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Your work and education may determine your car insurance premiums

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Last week I went online to get a car insurance quote from Mercury Insurance. I went through this process twice, once listing my profession as an engineer.

The rest of the information was the same, including age, address, driving records, car manufacturer, etc., but as an engineer, the monthly fee was $ 247.88 instead of $ 262.88, which could save $ 179.89 a year.

My price comparison experiment was inspired by a petition filed on July 18 by taxpayer and consumer advocacy group Consumer Watchdog, protesting Mercury Insurance Company’s request to the California Insurance Department to raise car rates. Did.

Mercury Insurance, California’s leading car insurance provider, wants to raise customer rates by 6.9%, or $ 131 million.

However, the main factor underlying Consumer Watchdog’s demand for hearings on proposals is the claim that Mercury’s fees are not only “excessive” but also “unjustly discriminatory.”

“It’s a problem we’ve been fighting for years to fix in California, where insurance companies illegally charge people based on arbitrary occupations,” said Consumer Watchdog Executive Director. Carmen Consumer told me.

In 1988, Californians passed Proposal 103. In this proposal, premiums had to be based primarily on criteria such as driver safety and experience, rather than arbitrary discriminatory features such as employment status, credit score, place of residence, or gender. Rate increases and other rate-setting factors now require insurance approval.

The use of gender in pricing was officially banned in January 2019.

The department has never approved the use of education or the profession itself as a deciding criterion, but insurers have found a loophole by offering discounts to what is called an “affinity group.”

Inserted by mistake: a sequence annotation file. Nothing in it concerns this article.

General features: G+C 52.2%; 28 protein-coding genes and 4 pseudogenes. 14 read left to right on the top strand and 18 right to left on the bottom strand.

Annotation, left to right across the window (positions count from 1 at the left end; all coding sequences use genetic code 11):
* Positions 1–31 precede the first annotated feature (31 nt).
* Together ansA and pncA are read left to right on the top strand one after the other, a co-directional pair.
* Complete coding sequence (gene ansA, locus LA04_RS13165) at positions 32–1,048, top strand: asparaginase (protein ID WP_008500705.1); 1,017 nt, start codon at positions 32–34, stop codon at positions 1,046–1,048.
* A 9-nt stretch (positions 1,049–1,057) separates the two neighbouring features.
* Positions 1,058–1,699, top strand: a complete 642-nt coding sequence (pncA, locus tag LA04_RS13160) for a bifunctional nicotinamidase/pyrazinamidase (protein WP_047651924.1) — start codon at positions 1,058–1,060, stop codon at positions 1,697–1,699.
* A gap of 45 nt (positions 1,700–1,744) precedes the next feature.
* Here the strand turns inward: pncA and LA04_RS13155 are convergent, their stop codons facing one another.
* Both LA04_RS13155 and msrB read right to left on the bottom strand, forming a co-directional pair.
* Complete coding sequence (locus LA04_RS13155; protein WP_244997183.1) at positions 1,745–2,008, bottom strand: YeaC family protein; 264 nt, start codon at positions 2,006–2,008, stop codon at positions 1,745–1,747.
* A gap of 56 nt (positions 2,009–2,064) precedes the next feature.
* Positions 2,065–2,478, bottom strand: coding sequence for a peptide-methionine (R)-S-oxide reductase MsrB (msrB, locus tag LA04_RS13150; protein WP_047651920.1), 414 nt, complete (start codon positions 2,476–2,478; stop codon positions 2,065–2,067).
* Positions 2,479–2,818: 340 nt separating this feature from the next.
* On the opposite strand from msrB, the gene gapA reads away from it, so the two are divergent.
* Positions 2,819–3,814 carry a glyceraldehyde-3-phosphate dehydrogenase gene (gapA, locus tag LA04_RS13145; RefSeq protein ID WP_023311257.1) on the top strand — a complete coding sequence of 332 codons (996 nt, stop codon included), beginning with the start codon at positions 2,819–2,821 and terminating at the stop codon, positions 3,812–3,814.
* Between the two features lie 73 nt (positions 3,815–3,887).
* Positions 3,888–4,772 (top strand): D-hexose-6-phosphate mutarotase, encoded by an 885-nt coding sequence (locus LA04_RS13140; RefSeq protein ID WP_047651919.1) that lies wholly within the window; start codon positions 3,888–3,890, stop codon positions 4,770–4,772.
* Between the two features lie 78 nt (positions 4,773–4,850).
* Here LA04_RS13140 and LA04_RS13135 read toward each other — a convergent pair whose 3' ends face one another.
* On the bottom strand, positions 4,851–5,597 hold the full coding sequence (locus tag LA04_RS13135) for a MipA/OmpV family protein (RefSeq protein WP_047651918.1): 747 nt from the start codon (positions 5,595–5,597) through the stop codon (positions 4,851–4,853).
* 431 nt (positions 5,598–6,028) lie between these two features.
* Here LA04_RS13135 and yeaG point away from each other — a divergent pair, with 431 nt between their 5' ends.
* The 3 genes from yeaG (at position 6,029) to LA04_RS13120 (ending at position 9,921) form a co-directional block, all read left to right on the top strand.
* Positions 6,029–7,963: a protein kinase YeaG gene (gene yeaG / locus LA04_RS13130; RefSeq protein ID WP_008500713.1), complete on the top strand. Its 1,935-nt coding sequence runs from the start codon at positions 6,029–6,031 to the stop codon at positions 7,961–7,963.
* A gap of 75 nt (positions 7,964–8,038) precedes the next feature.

For some companies, these discount categories include insurance company employees, graduates or members of certain professional associations, but for Mercury, civil servants (for managers or technicians), scientists (for managers or technicians). Have a bachelor’s degree in at least a particular field) or an engineer.

“Companies are carefully selected customers and are causing discrimination in the car insurance market,” Barber said.

Educators and military members are also eligible for discounts, but the group is biased towards more educated and high-income earners.

Various effects regardless of driver safety

The data confirms the results.

According to a 2019 analysis of insurance companies with an “affinity group” by the California Department of Insurance, three-quarters of people in the underserved community do not belong to any of these special discount categories.

The report also found that outside of such groups, about 60% of customers pay 1.5% to 25.9% more on car insurance premiums. They also tend to be low-income, low-educated, and high-colored zip codes.

Other studies and reports have revealed similar disparities between California and across the country.

Importantly, it’s not easy to understand that low-income, predominantly black and brown communities can be disadvantaged if discounts are in favor of people with advanced degrees and high-paying professions.

Overall, blacks and Latin Californians are less likely to earn a bachelor’s degree or higher and earn less than whites.

Undocumented residents most likely to work in low-paying jobs are generally specifically excluded from these benefits.

“California insurance companies are improperly using people’s professions and education to set car insurance premiums,” said nearly 12 civil rights and communities a few months before the state’s investigation. A group of base organizations wrote to insurance commissioner Ricardola.

“Most obvious, working people doing regular work pay higher car insurance premiums so that doctors, engineers, and other high-income wage earners can pay less. . “

In the letter, the Union said, “Farmers insurance charges factory workers 14.5% higher annual premiums than accountants and doctors.” “Progressive car insurance charges office managers with high school diplomas annually. It’s a premium than the same driver in the same profession who has an undergraduate degree that charges 6.3% higher premiums. “

Unlike pricing indicators based on factors such as safety, occupation and education do not necessarily correlate with driving risk due to the low number of serious accidents and complaints.

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